Etiquette of Derivitave Work

Some friends of mine got ripped off by Disney and fought back.
It almost bankrupted them but they won.
Unfortunately it was a pyrrhic victory, they had to sell the building their office was in, and I don’t think their agency really ever recovered.

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Happens at every show I’ve ever been to. The particular sign is quite ironic, as you mentioned. Take solace in that probably ninety nine percent of those that say that will never be able to make most of the stuff. And the very few that do will end up having spent way more time and money trying to do it than they ever thought they would. Those people aren’t your customers, never will be your customers and you probably would never want them as customers anyways. As an aside, I wonder how many here have seen something and said - oh, I’ll just make that…

In my endeavors, I’ve learned that you don’t want people that don’t appreciate your work and the accompanying skills as customers or clients. You want the people that value your skill and will pay for it accordingly.

The Etsy thing sucks - but it’s the nature of the beast. Doesn’t make it right - just reality. Their is always someone willing to work for next to nothing.

Or even give their work away… I see it everyday in the photography world. Buzzfeed contacted me to use some of my work (amazed they actually contacted me actually - but they’ve been sued several times for “borrowing” work).

I happened to be away from home at the moment sitting next to a campfire in the middle of pretty much nowhere - on my dime, creating more material. I replied back with something regarding compensation. To which he replied back, well on-screen credit. I reply again with something regarding compensation and the reply to that is something along the lines of, we don’t monetarily compensate… which lead to my somewhat verbose reply of a company valued at 1.5 billion USD not being able to monetarily compensate its content producers has a pretty horrible business model and I hope that he needs his resume/CV in the near future.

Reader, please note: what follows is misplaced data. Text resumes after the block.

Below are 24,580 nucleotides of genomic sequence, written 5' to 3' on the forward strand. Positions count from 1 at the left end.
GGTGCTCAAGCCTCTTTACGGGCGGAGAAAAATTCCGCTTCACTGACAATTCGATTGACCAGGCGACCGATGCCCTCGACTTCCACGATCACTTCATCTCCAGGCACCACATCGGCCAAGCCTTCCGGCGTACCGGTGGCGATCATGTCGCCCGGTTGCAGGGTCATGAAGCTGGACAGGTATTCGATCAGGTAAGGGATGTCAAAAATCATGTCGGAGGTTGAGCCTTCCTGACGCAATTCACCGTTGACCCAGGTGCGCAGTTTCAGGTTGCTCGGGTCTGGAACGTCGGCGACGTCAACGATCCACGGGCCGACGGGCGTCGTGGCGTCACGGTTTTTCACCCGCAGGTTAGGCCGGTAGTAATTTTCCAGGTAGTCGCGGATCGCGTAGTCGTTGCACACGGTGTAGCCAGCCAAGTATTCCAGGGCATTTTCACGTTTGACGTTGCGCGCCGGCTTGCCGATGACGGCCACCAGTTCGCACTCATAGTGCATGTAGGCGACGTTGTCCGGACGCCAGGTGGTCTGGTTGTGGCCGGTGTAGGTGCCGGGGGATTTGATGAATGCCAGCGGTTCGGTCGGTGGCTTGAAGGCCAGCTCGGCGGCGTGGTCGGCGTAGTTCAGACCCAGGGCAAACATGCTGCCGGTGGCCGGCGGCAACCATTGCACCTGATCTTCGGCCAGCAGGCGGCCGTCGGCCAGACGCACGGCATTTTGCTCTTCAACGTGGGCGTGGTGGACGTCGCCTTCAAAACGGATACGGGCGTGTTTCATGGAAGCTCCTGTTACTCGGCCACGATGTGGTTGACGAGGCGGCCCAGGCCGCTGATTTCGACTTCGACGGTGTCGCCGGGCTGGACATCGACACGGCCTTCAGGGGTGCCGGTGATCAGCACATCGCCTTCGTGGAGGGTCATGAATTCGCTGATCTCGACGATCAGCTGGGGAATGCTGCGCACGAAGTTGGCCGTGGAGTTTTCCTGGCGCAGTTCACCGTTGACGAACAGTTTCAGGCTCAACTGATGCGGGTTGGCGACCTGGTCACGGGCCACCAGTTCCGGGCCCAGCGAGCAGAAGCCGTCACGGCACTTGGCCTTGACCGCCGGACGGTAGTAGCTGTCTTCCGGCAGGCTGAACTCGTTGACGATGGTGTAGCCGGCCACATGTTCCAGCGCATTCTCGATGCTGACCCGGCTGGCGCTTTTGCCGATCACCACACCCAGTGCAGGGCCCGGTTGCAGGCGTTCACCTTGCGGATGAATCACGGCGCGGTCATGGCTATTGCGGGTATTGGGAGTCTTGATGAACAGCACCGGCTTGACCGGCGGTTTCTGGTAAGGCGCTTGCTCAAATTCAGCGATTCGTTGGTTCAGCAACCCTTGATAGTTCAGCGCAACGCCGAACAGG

I’m sure that they got the piece done - because, as mentioned earlier, plenty of people would be happy just to say, hey Buzzfeed used my stuff!

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I agree with the points you’ve made (most won’t actually make it, those that do will spend more time + $$ to do so, not customers I want, andsoforth).

Had to giggle at this one:

because Buzzfeed has used my stuff, and while I normally would have been irked, I was actually happy. They didn’t ask permission, but they did link to my work and it happened to be during my busy season, so it drove a fair bit of traffic and sales my way.

Wheeee … maybe I’ll buy a new house with all that exposure! :smirk:

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I’m glad that worked out for you! It sounds like a physical object you were making?

The guise of exposure, in their format, doesn’t work with what I do yet it drives a ton of traffic to their site that they collect ad revenue on. If I were doing physical, material objects - yes, quite possibly. But featuring images or videos that I do with a credit at the end really does nothing for me in the way of selling a magazine cover or getting me the clients where my niche is.

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Correct, it was a physical object. And in most cases, I would not have been happy about it - but the timing was very fortuitous and it happened to work out well for me. A total fluke. Completely agree about the guise of exposure though - most of the time, it does little or nothing for the one being exposed.

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PS. @cmreeder sorry to take your thread off on such a tangent there! FWIW, I think the fact that you are even asking these questions speaks to your integrity and good heart.

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I don’t want to rip off anybody.
The question is pretty pertinent to 10,000 brand new laser owners. If we have 20,000 unique ideas among us, I would be surprised.
But we probably do have a lot of different takes on those 7 stories that @bdm mentioned.